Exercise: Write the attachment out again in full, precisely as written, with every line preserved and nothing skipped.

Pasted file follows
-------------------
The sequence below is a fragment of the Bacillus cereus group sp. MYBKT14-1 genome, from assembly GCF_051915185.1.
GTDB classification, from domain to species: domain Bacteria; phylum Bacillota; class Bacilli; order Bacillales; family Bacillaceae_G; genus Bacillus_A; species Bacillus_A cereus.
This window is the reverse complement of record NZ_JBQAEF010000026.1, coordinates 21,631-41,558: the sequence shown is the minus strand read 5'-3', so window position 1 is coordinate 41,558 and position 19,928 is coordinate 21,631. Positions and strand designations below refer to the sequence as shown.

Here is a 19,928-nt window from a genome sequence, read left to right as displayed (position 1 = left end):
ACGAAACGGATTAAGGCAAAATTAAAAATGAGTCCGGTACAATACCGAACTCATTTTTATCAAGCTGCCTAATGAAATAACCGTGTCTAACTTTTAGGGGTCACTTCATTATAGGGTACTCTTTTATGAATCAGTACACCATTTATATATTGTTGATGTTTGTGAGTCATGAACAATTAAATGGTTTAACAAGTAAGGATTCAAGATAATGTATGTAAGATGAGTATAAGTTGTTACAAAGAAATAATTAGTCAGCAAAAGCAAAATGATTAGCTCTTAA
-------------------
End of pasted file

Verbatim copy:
The sequence below is a fragment of the Bacillus cereus group sp. MYBKT14-1 genome, from assembly GCF_051915185.1.
GTDB classification, from domain to species: domain Bacteria; phylum Bacillota; class Bacilli; order Bacillales; family Bacillaceae_G; genus Bacillus_A; species Bacillus_A cereus.
This window is the reverse complement of record NZ_JBQAEF010000026.1, coordinates 21,631-41,558: the sequence shown is the minus strand read 5'-3', so window position 1 is coordinate 41,558 and position 19,928 is coordinate 21,631. Positions and strand designations below refer to the sequence as shown.

Here is a 19,928-nt window from a genome sequence, read left to right as displayed (position 1 = left end):
ACGAAACGGATTAAGGCAAAATTAAAAATGAGTCCGGTACAATACCGAACTCATTTTTATCAAGCTGCCTAATGAAATAACCGTGTCTAACTTTTAGGGGTCACTTCATTATAGGGTACTCTTTTATGAATCAGTACACCATTTATATATTGTTGATGTTTGTGAGTCATGAACAATTAAATGGTTTAACAAGTAAGGATTCAAGATAATGTATGTAAGATGAGTATAAGTTGTTACAAAGAAATAATTAGTCAGCAAAAGCAAAATGATTAGCTCTTAA